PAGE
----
Most of us have experienced it at some point or another. That feeling that things are going great with someone new and then...radio silence.
Did they lose their phone? Were they in a terrible accident? Do they have amnesia?
Did you somehow manage to slip into a parallel universe where everything is exactly the same except that suddenly the person you've been going on dates with has never heard of you?!
Time passes, and the verdict becomes increasingly clear: you've been ghosted.
Ghosting is inarguably one of the most inconsiderate things you could do to a person, and yet it's frustratingly common. According to an Elle Magazine survey, both men and women report ghosting—ending contact without giving a cause or explanation—and being ghosted as par for the course in contemporary dating. But nobody likes it.
Ghosting is essentially an avoidant behavior. We do it to avoid the emotional labor of telling another person that we're no longer interested in dating them. But if we're interested in creating a more humane dating arena, we have to remember that the people we're interacting with are human beings with feelings, and that treating them accordingly requires some basic communication skills.
Here's a quick primer on how to be a Ghostbuster, so you can be the change you want to see in the dating world.
1. Be straightforward and up-front about your intentions
Maybe you don't know if the new person you're talking to is long term partner material. That's ok, but knowing what you're ultimately looking for in a relationship—whether it's casual dating, a hookup, or someone to spend your life with—is the key to establishing a good foundation for communication.
Being honest about where you're at in life and what you're looking for is a great way to manage expectations and avoid misunderstandings. Saying something like, "I think I'd like to be in a committed partnership someday, but right now I'm dating a lot of people to get a feel for what I want out of a relationship" sooner rather than later helps prevent the temptation to slink away from communication later on.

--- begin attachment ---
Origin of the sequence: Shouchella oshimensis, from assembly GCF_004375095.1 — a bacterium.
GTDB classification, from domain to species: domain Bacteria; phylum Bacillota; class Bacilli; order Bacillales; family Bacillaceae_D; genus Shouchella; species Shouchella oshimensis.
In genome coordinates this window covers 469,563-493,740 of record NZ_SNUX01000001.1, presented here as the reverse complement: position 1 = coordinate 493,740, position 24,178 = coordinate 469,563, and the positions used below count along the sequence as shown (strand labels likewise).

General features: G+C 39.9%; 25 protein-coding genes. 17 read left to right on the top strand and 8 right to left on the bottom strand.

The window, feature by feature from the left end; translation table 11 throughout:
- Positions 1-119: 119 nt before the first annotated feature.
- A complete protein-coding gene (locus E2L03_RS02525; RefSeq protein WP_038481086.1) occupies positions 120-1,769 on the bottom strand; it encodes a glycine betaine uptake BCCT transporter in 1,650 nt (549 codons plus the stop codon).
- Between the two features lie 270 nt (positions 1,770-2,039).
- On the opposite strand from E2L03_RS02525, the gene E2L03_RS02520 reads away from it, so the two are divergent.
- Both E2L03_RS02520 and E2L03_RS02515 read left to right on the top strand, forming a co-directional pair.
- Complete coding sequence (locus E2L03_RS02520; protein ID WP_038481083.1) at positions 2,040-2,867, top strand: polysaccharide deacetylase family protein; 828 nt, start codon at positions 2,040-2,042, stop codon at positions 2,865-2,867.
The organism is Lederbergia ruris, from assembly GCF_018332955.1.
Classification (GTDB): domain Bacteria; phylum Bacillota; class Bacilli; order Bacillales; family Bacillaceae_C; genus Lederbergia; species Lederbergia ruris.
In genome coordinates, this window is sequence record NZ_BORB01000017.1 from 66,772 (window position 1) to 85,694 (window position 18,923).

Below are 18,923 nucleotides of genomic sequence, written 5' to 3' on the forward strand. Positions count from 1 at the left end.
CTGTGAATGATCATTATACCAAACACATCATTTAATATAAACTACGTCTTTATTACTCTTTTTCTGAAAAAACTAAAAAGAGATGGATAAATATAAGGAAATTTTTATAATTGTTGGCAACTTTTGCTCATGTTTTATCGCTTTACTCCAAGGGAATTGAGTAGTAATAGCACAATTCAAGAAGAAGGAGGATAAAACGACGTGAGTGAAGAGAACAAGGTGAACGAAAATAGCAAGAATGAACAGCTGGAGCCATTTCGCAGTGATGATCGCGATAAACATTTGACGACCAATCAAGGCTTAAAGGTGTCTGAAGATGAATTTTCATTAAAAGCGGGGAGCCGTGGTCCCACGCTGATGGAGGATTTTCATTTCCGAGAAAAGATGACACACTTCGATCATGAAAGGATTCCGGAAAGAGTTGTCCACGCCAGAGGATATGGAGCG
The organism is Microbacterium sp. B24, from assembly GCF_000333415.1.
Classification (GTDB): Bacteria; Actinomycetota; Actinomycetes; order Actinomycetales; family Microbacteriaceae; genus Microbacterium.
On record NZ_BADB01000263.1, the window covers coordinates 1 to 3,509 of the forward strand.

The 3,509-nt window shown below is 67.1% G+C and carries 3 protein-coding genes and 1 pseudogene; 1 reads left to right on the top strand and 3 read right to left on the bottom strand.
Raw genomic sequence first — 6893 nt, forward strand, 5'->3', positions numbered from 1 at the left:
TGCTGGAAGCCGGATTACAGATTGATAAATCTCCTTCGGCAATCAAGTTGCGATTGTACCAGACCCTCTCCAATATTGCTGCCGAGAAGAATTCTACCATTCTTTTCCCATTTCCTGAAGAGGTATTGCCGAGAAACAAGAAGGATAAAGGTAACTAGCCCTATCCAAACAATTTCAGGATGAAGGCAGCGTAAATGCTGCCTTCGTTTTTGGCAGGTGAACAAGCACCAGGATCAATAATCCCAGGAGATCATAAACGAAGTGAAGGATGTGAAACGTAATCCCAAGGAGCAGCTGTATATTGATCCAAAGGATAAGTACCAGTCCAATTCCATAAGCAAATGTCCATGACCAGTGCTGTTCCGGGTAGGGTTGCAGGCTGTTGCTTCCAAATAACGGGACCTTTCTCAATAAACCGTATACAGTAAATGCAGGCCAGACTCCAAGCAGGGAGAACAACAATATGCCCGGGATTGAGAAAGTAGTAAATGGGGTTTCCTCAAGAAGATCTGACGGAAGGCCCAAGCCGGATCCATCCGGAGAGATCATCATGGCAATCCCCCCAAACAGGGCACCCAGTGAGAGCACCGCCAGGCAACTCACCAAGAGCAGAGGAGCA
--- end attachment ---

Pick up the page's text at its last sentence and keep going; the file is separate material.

2. Establish and maintain healthy boundaries
This is really an extension of #1. Once you've articulated your intentions, don't let your actions say something else. Lavishing affection on someone; spending every waking minute with them or texting them 20 times a day when you have no intention of starting a relationship (or worse, when they are your backup plan) is inconsiderate at best. Likewise, ignoring red flags in their behavior until you can't take it anymore can only lead to disappointment.
Let your clear, honest communication dictate your pace, and then stick with it. If the relationship is meant to be, taking things deliberately will only stoke the fire, and allow space for a friendship to develop alongside your budding romance.
3. Know when it's time to leave, and how to say goodbye
Remember that episode of Sex and the City where Carrie got broken up with on a Post-It? Back then, it seemed so inconsiderate; these days, a Post-It almost seems polite. At least she didn't get ghosted!
If you've decided you need to end it, end it. Assuming you are not putting your personal safety at risk, the considerate thing to do when you've spent any significant amount of time together is to tell them in person—or at least over the phone—that you appreciate the time you've spent together, but that that time has come to an end.
If your relationship has primarily taken place in the virtual world, a text or email is ok. Whatever the medium, the most effective communication is polite, concise and direct. Avoid language that adds ambiguity, or leaves the door open for future possibilities if none are intended.
No one likes feeling rejected, but in the long run, it is far kinder to tell someone you're moving on than to let them wonder about your whereabouts. Giving things a clearly defined ending allows both of you to honor the time you've spent together without mucking it up with confusion and resentment at the end.
Being clear, communicative, and kind works wonders in nearly all areas of life, and dating is no exception. If you can master the art of ending the things you start with integrity, you will earn the respect of those who have helped you become who you are today. (Plus, you never know when someone you've dated in the past will be called upon to assess your character to future prospects. It's a surprisingly small world out there.)
The prevalence of ghosting is symptomatic of a culture where people regard each other as disposable options rather than human beings who deserve respect. By introducing small changes to the way we communicate, we can each do our small part toward humanizing the culture of online dating.